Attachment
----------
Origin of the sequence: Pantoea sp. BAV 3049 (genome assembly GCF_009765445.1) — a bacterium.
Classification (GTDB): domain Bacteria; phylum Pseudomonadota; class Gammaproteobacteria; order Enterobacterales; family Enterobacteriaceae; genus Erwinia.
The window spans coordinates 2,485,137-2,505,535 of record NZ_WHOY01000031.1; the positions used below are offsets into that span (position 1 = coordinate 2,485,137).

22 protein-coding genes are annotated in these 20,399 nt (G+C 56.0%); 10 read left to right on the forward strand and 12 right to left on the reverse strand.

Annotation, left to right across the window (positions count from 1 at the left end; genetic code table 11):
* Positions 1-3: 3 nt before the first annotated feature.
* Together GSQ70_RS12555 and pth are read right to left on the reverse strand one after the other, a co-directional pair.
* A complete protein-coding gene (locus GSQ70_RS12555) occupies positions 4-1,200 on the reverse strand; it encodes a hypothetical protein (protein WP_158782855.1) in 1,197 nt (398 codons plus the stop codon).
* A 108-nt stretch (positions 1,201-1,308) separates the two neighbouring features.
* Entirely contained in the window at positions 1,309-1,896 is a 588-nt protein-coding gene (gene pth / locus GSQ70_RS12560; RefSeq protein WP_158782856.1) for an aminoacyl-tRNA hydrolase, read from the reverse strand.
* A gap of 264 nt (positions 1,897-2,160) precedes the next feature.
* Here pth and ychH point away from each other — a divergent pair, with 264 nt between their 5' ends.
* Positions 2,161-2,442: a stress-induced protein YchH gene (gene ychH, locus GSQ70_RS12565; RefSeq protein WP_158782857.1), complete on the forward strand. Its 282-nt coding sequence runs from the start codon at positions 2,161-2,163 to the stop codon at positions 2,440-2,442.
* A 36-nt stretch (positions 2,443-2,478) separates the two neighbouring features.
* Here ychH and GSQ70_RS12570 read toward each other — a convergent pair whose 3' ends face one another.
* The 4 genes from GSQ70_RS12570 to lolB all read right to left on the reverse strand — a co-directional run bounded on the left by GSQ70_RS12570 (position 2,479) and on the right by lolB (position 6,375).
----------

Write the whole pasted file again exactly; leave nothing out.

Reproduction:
Origin of the sequence: Pantoea sp. BAV 3049 (genome assembly GCF_009765445.1) — a bacterium.
Classification (GTDB): domain Bacteria; phylum Pseudomonadota; class Gammaproteobacteria; order Enterobacterales; family Enterobacteriaceae; genus Erwinia.
The window spans coordinates 2,485,137-2,505,535 of record NZ_WHOY01000031.1; the positions used below are offsets into that span (position 1 = coordinate 2,485,137).

22 protein-coding genes are annotated in these 20,399 nt (G+C 56.0%); 10 read left to right on the forward strand and 12 right to left on the reverse strand.

Annotation, left to right across the window (positions count from 1 at the left end; genetic code table 11):
* Positions 1-3: 3 nt before the first annotated feature.
* Together GSQ70_RS12555 and pth are read right to left on the reverse strand one after the other, a co-directional pair.
* A complete protein-coding gene (locus GSQ70_RS12555) occupies positions 4-1,200 on the reverse strand; it encodes a hypothetical protein (protein WP_158782855.1) in 1,197 nt (398 codons plus the stop codon).
* A 108-nt stretch (positions 1,201-1,308) separates the two neighbouring features.
* Entirely contained in the window at positions 1,309-1,896 is a 588-nt protein-coding gene (gene pth / locus GSQ70_RS12560; RefSeq protein WP_158782856.1) for an aminoacyl-tRNA hydrolase, read from the reverse strand.
* A gap of 264 nt (positions 1,897-2,160) precedes the next feature.
* Here pth and ychH point away from each other — a divergent pair, with 264 nt between their 5' ends.
* Positions 2,161-2,442: a stress-induced protein YchH gene (gene ychH, locus GSQ70_RS12565; RefSeq protein WP_158782857.1), complete on the forward strand. Its 282-nt coding sequence runs from the start codon at positions 2,161-2,163 to the stop codon at positions 2,440-2,442.
* A 36-nt stretch (positions 2,443-2,478) separates the two neighbouring features.
* Here ychH and GSQ70_RS12570 read toward each other — a convergent pair whose 3' ends face one another.
* The 4 genes from GSQ70_RS12570 to lolB all read right to left on the reverse strand — a co-directional run bounded on the left by GSQ70_RS12570 (position 2,479) and on the right by lolB (position 6,375).